PC Productivity Insights 2021
This Productivity Insights research was released on 17 June 2021. The 2021 Productivity Insights unpacks and analyses the latest ABS productivity statistics, and details and comments on trends and new developments underlying Australia's recent productivity performance.
Download the research
- PC Productivity Insights 2021: Recent developments (PDF - 1008 Kb)
- PC Productivity Insights 2021: Recent developments (Word - 1454 Kb)
The following excel file contains tables of data used to make the charts within this report.
- Productivity at a glance
- Media release
Productivity at a glance (text version of above image)
Multifactor productivity performance
Multifactor productivity 2019-20 -0.68%
Five year average +0.12%
Labour productivity performance
Labour productivity 2019-20 0.56%
Five year average 0.83%
Sources: Estimates based on: ABS (2020, Australian System of National Accounts, 2019-20, Cat. no. 5204.0, tables 1, 5, 15, 46 and 58); ABS (2020, Estimates of Industry Multifactor Productivity, 2019-20, Cat. no. 5260.0.55.002, tables 1, 6 and 14); ABS (Labour Force, Australia, Detailed, Quarterly, Cat. no. 6291.0.55.003, Apr 2021, table 11); and ABS (unpublished data).
Productivity Insights: Recent developments
The impact of the COVID-19 crisis on productivity was unprecedented. The effects varied across industries and are continuing to play out throughout Australia.
A report by the Productivity Commission found that while overall labour productivity rose weakly, multifactor productivity — a measure of how well the economy uses its resources to produce output — fell for the first time in nearly a decade.
The COVID-19 recession was much shorter and sharper than previous recessions. During the initial lockdown, output fell faster than in previous recessions; but by December 2020, employment and output had nearly returned to pre-COVID levels.
While most industries experienced a contraction in both their production and employment, an industry’s overall productivity growth depended on which of the two experienced a greater contraction.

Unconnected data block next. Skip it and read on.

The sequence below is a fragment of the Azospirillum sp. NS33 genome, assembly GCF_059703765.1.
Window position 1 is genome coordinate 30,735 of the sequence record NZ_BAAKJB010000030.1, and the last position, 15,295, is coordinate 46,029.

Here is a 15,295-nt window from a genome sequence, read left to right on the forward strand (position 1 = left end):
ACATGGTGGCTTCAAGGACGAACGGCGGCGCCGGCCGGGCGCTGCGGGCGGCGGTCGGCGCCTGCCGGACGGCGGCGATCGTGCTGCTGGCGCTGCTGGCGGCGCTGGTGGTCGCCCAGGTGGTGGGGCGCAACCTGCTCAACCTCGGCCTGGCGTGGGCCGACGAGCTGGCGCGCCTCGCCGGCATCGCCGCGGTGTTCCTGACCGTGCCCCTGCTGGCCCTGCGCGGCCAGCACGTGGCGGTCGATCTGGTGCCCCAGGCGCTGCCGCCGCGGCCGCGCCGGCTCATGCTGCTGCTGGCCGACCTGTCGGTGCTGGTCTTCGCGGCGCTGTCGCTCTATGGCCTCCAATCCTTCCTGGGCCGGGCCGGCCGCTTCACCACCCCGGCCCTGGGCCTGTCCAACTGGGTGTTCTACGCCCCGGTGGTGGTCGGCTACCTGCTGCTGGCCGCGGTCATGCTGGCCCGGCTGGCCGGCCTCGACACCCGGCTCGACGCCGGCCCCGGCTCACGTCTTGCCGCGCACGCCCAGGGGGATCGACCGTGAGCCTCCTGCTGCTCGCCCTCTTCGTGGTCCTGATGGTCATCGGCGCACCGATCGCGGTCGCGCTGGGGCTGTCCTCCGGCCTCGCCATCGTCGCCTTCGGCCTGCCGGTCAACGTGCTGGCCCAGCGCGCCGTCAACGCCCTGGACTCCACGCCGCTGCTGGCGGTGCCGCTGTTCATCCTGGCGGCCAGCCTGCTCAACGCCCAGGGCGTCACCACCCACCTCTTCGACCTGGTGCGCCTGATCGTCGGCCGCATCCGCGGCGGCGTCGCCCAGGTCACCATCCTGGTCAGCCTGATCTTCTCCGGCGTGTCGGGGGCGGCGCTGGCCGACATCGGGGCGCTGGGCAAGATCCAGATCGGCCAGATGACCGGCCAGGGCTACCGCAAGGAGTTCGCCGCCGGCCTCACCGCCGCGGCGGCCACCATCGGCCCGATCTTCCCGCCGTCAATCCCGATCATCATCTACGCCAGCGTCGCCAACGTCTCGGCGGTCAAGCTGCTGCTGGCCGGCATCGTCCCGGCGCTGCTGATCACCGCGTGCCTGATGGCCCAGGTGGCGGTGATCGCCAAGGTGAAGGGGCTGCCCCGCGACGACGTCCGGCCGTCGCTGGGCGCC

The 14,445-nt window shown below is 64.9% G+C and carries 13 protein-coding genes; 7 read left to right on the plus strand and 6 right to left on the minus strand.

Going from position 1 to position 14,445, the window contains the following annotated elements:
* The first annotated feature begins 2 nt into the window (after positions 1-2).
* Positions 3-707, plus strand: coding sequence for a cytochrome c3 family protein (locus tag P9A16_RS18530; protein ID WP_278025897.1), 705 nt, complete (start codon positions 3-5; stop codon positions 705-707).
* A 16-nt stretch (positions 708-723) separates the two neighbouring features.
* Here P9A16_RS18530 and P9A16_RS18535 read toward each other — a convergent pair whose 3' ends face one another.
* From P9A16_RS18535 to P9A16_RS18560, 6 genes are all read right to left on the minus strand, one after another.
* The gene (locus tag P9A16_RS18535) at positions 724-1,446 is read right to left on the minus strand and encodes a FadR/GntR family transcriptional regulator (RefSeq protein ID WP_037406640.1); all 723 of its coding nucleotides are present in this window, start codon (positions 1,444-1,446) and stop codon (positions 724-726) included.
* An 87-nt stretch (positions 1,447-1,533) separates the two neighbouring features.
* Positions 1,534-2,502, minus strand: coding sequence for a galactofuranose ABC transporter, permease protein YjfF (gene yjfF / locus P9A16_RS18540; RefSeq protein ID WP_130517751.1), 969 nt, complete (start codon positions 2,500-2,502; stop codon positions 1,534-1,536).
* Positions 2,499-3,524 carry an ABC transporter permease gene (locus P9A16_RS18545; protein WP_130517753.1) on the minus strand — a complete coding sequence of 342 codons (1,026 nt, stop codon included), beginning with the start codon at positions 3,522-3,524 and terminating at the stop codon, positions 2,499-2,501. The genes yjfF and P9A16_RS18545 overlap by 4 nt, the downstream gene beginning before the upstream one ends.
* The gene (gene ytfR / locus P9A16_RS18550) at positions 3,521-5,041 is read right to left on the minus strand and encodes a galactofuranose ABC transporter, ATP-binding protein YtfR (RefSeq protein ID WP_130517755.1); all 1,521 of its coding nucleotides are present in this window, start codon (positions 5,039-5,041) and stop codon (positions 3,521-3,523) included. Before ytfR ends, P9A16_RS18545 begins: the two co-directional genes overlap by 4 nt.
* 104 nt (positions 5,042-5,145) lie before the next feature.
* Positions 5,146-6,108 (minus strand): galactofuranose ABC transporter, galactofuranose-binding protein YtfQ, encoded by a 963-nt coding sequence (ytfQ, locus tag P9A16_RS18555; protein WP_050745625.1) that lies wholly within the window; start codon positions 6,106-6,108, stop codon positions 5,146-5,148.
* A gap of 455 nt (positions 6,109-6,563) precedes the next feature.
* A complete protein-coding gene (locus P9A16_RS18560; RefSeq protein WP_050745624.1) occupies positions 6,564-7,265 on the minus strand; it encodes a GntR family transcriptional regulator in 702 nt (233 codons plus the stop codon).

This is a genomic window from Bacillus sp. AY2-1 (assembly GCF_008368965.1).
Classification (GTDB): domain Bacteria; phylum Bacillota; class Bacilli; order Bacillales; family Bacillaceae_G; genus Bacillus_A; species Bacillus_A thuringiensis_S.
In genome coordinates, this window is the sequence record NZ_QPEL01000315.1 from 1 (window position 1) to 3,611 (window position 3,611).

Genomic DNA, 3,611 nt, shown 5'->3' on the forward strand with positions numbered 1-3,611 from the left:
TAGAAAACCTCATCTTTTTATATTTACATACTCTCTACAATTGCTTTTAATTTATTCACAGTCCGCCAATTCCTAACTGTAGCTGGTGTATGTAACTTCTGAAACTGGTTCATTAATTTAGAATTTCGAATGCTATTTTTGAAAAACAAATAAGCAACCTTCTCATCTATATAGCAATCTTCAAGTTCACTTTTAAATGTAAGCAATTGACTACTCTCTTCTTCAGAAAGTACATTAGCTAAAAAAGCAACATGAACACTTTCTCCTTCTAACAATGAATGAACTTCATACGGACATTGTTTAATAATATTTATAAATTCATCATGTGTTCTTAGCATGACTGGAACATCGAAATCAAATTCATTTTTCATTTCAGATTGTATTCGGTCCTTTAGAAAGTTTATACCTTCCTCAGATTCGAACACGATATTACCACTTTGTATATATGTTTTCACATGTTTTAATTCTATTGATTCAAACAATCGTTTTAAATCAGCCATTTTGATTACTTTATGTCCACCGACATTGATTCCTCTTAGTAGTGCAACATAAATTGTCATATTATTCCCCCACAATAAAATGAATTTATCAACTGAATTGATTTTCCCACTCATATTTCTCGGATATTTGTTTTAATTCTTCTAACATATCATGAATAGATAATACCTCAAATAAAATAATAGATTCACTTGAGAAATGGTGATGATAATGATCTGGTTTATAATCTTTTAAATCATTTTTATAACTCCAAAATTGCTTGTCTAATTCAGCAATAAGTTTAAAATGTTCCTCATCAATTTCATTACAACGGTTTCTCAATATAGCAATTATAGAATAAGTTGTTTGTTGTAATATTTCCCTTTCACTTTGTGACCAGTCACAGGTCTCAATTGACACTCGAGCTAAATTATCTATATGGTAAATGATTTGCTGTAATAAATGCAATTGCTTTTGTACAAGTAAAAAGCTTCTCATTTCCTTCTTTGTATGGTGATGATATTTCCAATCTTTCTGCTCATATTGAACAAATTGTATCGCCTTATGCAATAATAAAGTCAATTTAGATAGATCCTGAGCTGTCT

“This explains why productivity rose in some of the hardest hit industries such as arts and recreation — their output fell by less than their employment levels,” Productivity Commission Chair Michael Brennan said.
Some industries boomed. “The strong growth in the output of computer systems and related services was driven by the needs of a workforce adapting to working from home due to COVID-19,” Mr Brennan said. The mining industry — especially oil and gas extraction — also experienced strong growth.
Recent improvements in the unemployment figures towards the end of 2020 reflect the containment of COVID-19 and the removal of most domestic restrictions, combined with the extraordinary levels of government assistance (primarily through the JobKeeper and Cashflow Booster programs).
“Preventing business closures during the pandemic undoubtedly cushioned the downturn and helped smooth recovery. As the recovery proceeds, there will inevitably be some reallocation of labour and capital across firms and industries, which is part and parcel of a dynamic economy,” Chair Michael Brennan said.
“Productivity growth is a key contributor to our long-run prosperity. Our high standard of living is a direct result of gains in productivity over many decades,” Mr Brennan said.
The report is available from www.pc.gov.au
- Preliminaries: Cover, Copyright and publication detail, Foreword and Contents
- Productivity insights: recent developments
- Chapter 1 The first recession in 28 years
- Chapter 2 Industry-level productivity performance
- Chapter 3 Structural effects of COVID-19
- Chapter 4 Decade in review: slowest growth in 60 years
- Appendix A Subdivision employment
- Appendix B Calculating the effect of reallocation and within industry growth on aggregate productivity
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